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Ric Estrada, 1928-2009
posted May 4, 2009


Ric Estrada, a skilled artist and illustrator whose comics work graced publications in a variety of genres for publishers such as EC Comics, Warren Publishing and DC Comics, passed away after a long battle with prostrate cancer. He was 81 years old.

Estrada was born in Havana in 1928, making his first professional sale as an illustrator at the age of 13. A relative's friendship with the writer Ernest Hemingway led to the young artist's move to New York in the late 1940s, where he continued his University of Havana education by attending the New York Art Students League and New York University. He also started to work for the city's bustling comics scene, finding work with Better, St. John, Ziff-Davis and Hillman. It was during this time he produced two assignments for the highly-regarded EC Comics group.

A first marriage in Cuba in 1950 indicates there was movement back and forth between New York City and Cuba during this period.

Estrada would eventually a well-traveled artist in addition to an accomplished one. His stops included Jerusalem and West Berlin, Estrada would marry again in 1966. Estrada became a member of the The Church Of Jesus Christ of Latter-Day Saints in 1969, and married for a third time in 1970.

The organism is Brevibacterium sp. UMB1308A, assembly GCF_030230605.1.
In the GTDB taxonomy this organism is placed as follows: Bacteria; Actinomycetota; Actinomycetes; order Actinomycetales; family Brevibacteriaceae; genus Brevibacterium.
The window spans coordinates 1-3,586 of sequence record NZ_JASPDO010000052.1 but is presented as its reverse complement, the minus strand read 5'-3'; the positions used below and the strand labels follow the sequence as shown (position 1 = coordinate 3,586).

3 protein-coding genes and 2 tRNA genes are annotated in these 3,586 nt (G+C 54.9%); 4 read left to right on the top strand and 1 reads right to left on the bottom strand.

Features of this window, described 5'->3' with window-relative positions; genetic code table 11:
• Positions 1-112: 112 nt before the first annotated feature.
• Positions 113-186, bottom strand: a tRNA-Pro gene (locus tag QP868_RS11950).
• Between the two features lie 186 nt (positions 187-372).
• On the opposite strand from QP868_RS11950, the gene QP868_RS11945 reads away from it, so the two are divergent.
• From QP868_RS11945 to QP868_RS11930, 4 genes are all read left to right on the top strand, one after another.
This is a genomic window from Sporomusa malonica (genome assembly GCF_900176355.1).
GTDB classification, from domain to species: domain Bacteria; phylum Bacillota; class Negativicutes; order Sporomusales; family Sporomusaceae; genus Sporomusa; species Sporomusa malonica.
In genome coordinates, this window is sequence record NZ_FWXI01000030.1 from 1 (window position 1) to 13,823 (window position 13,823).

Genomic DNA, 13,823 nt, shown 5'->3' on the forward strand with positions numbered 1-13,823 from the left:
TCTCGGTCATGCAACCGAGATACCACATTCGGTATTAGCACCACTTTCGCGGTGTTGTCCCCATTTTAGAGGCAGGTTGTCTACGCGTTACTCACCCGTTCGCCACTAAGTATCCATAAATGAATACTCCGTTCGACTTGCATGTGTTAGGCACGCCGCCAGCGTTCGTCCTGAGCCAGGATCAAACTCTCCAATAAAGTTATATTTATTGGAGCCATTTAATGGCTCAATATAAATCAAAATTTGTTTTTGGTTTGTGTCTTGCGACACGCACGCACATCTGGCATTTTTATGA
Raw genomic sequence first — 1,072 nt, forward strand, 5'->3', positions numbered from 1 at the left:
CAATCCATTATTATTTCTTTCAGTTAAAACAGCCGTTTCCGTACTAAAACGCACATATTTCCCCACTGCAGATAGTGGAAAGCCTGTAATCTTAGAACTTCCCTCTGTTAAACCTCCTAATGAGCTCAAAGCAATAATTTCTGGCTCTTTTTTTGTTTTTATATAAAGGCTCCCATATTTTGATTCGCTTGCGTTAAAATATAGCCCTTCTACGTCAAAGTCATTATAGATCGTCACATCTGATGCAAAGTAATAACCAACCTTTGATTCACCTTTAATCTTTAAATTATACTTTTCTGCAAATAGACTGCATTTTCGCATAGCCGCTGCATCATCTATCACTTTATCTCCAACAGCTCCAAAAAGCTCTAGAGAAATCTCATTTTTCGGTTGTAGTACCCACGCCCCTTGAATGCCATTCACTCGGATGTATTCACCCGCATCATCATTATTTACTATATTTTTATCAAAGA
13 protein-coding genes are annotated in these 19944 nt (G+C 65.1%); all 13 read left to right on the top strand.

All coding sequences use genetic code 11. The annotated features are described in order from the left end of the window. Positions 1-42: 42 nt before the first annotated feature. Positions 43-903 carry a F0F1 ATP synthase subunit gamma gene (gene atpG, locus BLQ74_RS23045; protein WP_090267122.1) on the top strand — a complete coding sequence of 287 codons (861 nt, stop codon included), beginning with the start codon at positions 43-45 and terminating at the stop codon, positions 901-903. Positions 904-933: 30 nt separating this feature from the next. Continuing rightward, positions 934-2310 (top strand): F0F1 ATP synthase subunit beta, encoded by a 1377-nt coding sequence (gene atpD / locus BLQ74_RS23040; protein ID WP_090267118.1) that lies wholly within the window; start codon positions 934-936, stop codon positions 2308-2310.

imageBy the time of his third marriage, Estrada had begun another prolific and well-regarded phase in his comics career. He had gone to work for the Warren publication Eerie in 1967 and 1968, and then moved over to working for DC's various top-line war comics, including Our Army At War, Unknown Soldier and Star-Spangled War Stories. His less-celebrated contributions to a DC romance line that was shifting into a steadier diet of reprints were frequently lovely, bouncing back and forth between wall-of-color assaults on the reader's pleasure centers and sturdy, classic figure drawing. Many times, they achieved both effects.

imageWhile he continued to produce comics work in the 1970s and into the 1980s, Estrada found himself something of an odd man out in the increasingly superhero-dominant mainstream comics market. Exceptions would include a brief stint on Wonder Woman and a run on a revival of All-Star with writer Gerry Conway, to which he contributed both art and design work, but he may have been just as well remembered for sturdy runs on books like Welcome Back, Kotter. Among his better, later efforts were runs on slightly offbeat characters from DC's stable such as Richard Dragon and Amethyst. Like many skilled comics practitioners, Estrada would work in animation for several years, contributing to several Hanna-Barbera shows in the 1980s.

One notable side project came in 1980, when Estrada drew a comic style-adaptation of the Book Of Ether for the LDS Church, based on a page filler he had done in the late 1960s that had come to the attention of the Church. It's also believed that Estrada in recent years wrote novels.

Estrada and third wife Loretta lived for several years in Utah. Services will be held this Saturday in Provo.

comics historian Mark Evanier is hosting panel footage of the late artist here